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11/17/2002 3:19 pm
So basically modes are totally useless and dont really exist?
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Christoph
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11/17/2002 7:46 pm

Wrong again, son.

Modes are the basis of the many different styles of music that we have today. Pop is basically major and minor. If you want a jazzy sound, use dorian. If you want a darker sound, use locrian, phrygian, or harmonic minor. Celtic or blues, try mixolydian.

What you have to understand is that the chord progression that you're playing over has to be in the key of whatever mode you're using. Playing G mixolydian over a G major progression would sound like crap. But G mixolydian over a G mixolydian progression would sound celtic and airy.
# 12
Axl_Rose
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11/18/2002 10:31 am
Em ok, so i can play a G Dorian over a G Dorian progression.... but you said G dorian is F major. So wouldnt i simply be playing an F major scale over an F major progression, thus while bother renaming it G Dorian??!?!?!?!!?
# 13
Axl_Rose
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11/18/2002 10:38 am
Originally posted by SLY
[B
1-Ionian (the Major Scale)
2-Dorian (same as the Major but change the root to the 2nd)
3-Phrygian (change root to 3rd)
4-Lydian (change root to 4th)
5-Mixolydian (change root to 5th)
6-Aeolian (natual minor,change root to 6th)
7-Locrian (change root to 7th)

[/B]


Hang on a sec, you mean, modes are basically emphasising other different notes in a scale other than the root note. for exam knockin on heavens door consists of the chords G D C, those notes of which are played and sustained alot in the solo. A different mode would be emphasising an E a lot would change it from G major to Mixo... scale, is that what you talking about by altering the root?
# 14
SLY
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11/18/2002 1:11 pm
Originally posted by Axl_Rose
Originally posted by SLY
[B
1-Ionian (the Major Scale)
2-Dorian (same as the Major but change the root to the 2nd)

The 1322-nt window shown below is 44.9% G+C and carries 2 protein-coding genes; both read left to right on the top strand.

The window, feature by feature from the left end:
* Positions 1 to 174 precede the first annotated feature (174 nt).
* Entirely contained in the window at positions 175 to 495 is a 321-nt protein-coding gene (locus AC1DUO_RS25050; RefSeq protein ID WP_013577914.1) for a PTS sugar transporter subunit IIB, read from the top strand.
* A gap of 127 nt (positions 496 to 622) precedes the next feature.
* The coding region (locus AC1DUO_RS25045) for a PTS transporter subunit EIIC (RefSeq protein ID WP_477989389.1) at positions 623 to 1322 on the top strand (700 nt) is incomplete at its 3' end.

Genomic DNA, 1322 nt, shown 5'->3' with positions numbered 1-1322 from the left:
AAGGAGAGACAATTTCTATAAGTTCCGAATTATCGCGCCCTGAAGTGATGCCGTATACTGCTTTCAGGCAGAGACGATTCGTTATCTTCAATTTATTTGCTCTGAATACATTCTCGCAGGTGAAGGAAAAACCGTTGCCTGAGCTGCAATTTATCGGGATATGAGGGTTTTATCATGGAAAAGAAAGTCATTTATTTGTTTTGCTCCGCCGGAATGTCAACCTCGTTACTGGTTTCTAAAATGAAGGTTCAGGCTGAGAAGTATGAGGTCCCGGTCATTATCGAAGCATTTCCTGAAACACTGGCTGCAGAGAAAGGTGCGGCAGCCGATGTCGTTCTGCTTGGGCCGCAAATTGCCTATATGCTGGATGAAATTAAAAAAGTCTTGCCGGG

3-Phrygian (change root to 3rd)
4-Lydian (change root to 4th)
5-Mixolydian (change root to 5th)
6-Aeolian (natual minor,change root to 6th)
7-Locrian (change root to 7th)



Hang on a sec, you mean, modes are basically emphasising other different notes in a scale other than the root note. for exam knockin on heavens door consists of the chords G D C, those notes of which are played and sustained alot in the solo. A different mode would be emphasising an E a lot would change it from G major to Mixo... scale, is that what you talking about by altering the root? [/B]




First, you're right about the emphasising thing. If you have a Cmaj, and you used the same notes but changed the root to the 6th which is A, that would be Amin (aeolian) scale. Then you'll find final note you'd like to end with is A. That's what I mean by changing the root.

Second , you miscounted the Gmaj scale :p. If you changed the root of a Gmaj into E, that would be an Emin (aeolian mode), not Mixo.
If you want to go Mixolydian from Gmaj, your new root would be "D".

# 15
Christoph
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11/18/2002 6:17 pm
Originally posted by Axl_Rose
.....but you said G dorian is F major. So wouldnt i simply be playing an F major scale over an F major progression, thus while bother renaming it G Dorian??!?!?!?!!?


Like SLY says, it all depends on the note you emphasize in your solo. If you wanted to play in G dorian you would start all your playing on the G note in the F major scale and resolve back to G. Your chord progression would probably do the same.

Try improving over Gm7, C7, Dm7. Play in F major, and start and end all your solos on G. Wala! . . . you'll be playing dorian.

# 16
Axl_Rose
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11/19/2002 10:39 am
Ok!!! but couldnt you purposely emphasise notes like that without ever knowing they are called modes?! I mean, surely theres, therefore, nothing to learn in modes?! surely we should tell people to emphasise notes that sound unique or strange. Like in stairway to heaven solo, first decending run ends on an... em... the scale is A minor pent or C major pent, it ends on an G i think, and it sounds weird, but in key!
# 17
Christoph
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11/19/2002 9:18 pm

Yeah, but it'd be like someone adding two and two without knowing they were doing math. You can go that way for a while, but sooner or later, you'll start to realize the limits of your knowledge and that flying by the seat of your pants isn't the best way to go (which is where I think you are now).

# 18